Nearly 7 Million South Africans Give To Good Causes
The World Giving Index 2016 includes data from 140 countries across the globe that was collected throughout 2015.
The index, which measures people volunteering time, giving money and helping others, found 18% of South Africans donated money, down from 19% in 2014, 28% of people volunteered time – the same as the previous year. But the numbers helping a stranger fell from 73% in 2014 to 65% in 2015.
The fall in people saying they helped a stranger may be due to re-emerging xenophobia in some communities, as well as a generally turbulent socio-political environment, including rising levels of violent protest action in poor communities.
Overall, South Africa stood at 61st place in the global index, down from 49th the previous year.
Colleen Du Toit, Chief Executive of CAF Southern Africa, said: “Modes of generosity in Africa tend towards a mutual support philosophy and practice so given the continuing and grave levels of inequality in South Africa it is not entirely surprising that individuals’ willingness to ‘’help strangers’’ fluctuates. When people are struggling to survive they are more likely to turn towards people in their own families and communities. This does not mean that the national consciousness is turning away from giving and volunteering, indeed seven million people, roughly 50% of the working population did give during the period surveyed.
Globally, more people than ever before are helping others in countries across the globe, according to the index.
For the first time since the index began, more than half of people in 140 countries said they helped a stranger, and record numbers of people volunteered their time. The numbers of people worldwide giving money was very slightly up.
Overall, Myanmar was the most generous country on Earth for the third year running. The United States was second, making it the most generous nation in the western world, followed by Australia.
The World Giving Index is compiled by the Charities Aid Foundation, an international charity, with partner offices in South Africa, Brazil, the USA, Canada, Russia, and India as well as the UK.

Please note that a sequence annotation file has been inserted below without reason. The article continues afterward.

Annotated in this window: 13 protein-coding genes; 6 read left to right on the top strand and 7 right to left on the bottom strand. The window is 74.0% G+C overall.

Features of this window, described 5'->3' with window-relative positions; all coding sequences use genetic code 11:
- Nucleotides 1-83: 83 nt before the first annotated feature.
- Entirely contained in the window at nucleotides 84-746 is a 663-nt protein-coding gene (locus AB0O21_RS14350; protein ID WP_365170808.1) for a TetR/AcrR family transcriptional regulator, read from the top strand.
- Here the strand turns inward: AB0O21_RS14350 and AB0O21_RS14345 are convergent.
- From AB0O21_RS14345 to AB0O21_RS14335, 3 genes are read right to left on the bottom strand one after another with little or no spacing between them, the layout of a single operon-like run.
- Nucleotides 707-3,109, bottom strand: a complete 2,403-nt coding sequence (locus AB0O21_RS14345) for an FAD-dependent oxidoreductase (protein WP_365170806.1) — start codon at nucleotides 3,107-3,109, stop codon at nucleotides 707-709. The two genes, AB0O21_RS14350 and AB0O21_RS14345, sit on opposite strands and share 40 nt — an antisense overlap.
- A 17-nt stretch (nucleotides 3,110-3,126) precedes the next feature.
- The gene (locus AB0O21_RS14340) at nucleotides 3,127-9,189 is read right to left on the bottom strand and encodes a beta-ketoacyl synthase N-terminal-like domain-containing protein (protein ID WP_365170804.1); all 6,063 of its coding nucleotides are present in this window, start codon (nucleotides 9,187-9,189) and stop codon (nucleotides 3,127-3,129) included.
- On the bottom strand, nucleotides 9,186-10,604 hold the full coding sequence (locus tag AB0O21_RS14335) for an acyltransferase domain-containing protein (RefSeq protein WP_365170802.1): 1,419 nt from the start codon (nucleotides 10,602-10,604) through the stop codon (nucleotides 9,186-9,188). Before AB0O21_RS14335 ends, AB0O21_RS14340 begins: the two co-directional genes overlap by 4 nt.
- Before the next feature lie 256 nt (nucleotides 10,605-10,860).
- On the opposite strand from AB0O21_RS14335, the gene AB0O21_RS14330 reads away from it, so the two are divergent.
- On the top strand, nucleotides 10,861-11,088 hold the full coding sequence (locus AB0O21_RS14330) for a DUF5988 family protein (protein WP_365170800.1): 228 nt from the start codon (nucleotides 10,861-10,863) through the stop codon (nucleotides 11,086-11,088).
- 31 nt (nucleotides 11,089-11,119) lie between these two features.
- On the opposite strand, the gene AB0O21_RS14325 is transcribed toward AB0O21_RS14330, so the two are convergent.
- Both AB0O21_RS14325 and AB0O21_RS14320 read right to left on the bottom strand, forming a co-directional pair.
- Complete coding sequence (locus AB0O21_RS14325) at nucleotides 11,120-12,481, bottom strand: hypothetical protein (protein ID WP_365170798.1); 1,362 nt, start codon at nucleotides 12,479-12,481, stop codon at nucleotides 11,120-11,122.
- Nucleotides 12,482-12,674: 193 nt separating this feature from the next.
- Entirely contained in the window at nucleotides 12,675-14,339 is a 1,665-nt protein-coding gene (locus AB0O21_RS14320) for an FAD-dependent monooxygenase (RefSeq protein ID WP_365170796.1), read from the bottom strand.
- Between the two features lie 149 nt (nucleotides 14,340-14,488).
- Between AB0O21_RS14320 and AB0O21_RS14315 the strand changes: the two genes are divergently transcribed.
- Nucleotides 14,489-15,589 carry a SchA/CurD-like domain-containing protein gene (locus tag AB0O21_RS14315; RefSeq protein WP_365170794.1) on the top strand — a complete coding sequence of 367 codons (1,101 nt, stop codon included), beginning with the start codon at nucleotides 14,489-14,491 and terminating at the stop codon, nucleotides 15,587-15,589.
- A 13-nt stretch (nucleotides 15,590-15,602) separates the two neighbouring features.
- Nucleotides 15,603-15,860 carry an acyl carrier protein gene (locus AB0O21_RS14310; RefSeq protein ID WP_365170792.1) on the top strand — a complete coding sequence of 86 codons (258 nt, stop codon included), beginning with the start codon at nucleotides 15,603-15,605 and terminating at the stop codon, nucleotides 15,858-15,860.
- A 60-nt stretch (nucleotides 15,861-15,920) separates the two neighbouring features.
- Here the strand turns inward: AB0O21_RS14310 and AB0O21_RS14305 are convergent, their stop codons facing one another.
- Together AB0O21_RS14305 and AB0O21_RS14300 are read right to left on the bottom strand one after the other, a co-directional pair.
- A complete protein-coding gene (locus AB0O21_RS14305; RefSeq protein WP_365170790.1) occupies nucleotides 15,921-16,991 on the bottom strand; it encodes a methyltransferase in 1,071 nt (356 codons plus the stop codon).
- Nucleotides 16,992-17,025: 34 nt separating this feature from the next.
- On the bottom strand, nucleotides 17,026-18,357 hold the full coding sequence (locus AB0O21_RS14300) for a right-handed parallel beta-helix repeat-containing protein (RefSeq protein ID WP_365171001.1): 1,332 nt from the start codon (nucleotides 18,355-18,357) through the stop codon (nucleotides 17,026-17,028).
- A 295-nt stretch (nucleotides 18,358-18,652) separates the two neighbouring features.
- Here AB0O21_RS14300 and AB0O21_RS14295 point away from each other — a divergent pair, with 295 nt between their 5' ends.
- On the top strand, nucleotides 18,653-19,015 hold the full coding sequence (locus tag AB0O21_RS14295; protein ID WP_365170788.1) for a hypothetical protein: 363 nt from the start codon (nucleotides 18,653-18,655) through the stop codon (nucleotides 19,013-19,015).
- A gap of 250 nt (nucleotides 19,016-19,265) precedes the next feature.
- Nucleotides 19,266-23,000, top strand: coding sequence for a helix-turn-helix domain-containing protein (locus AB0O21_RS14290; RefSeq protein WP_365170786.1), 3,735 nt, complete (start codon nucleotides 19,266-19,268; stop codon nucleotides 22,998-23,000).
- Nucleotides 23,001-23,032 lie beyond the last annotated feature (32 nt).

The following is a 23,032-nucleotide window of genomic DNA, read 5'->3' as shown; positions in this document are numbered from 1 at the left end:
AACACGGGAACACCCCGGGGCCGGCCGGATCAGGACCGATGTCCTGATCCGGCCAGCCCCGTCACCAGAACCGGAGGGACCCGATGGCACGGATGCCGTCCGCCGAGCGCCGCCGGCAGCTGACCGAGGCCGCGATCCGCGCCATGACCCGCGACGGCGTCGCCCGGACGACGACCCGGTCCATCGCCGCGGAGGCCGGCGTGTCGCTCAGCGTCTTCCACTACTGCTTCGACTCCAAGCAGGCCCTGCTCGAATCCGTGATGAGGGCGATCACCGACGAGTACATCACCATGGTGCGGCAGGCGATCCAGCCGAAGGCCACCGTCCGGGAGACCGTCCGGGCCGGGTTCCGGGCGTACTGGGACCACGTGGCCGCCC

The CAF World Giving Index records the number of people who helped a stranger in the past month, volunteered their time or gave money to a good cause. This year 148,000 people in 140 countries were surveyed as part of the Gallup World Poll.
- Africa is the continent which has seen the biggest increase in generosity in the past year.
- Disasters and adversity continue to inspire acts of generosity. This year’s index shows high levels of giving in Iraq and Libya despite bloody conflicts, and Nepal, which achieves its highest ranking following the devastating earthquakes of 2015.
- While only five of the G20 appear in the top 20 of the World Giving Index, nine of the happiest countries on Earth do.
The index, now in its seventh year, shows high levels of generosity in countries experiencing civil war, conflict and unrest, showing how the human urge to help others comes through even in some of the most troubled nations on Earth.
In many countries, men are significantly more likely than women to engage in volunteering or helping a stranger. However, at the global level, there is little difference between men and women when it comes to donating money.
The CAF World Giving Index top 10
|Country||CAF World Giving Index Ranking||CAF World Giving Index Score (%)||Helping a stranger score (%)||Donating money score (%)||Volunteering time score (%)|
|United States of America||2||61||73||63||46|
|United Arab Emirates||10||53||75||63||21|
John Low, Chief Executive of the Charities Aid Foundation, an international charity which helps people and companies give worldwide, said:
“The generosity of people, even in countries suffering from disaster and turmoil, is truly humbling. It’s amazing that more than half the people in the world said they helped a stranger.
“In every county, people have this in-built desire to give and help others. Governments should encourage that spirt of generosity and create the environment in which a strong civil society can flourish allowing people to reach out to those less fortunate than themselves.
“Unconditional gifts of time and money are a life changing force for good in the world. As people become more prosperous and economies grow stronger we have an opportunity to build an ever stronger culture of giving right across the world.”
To view the full report, click here.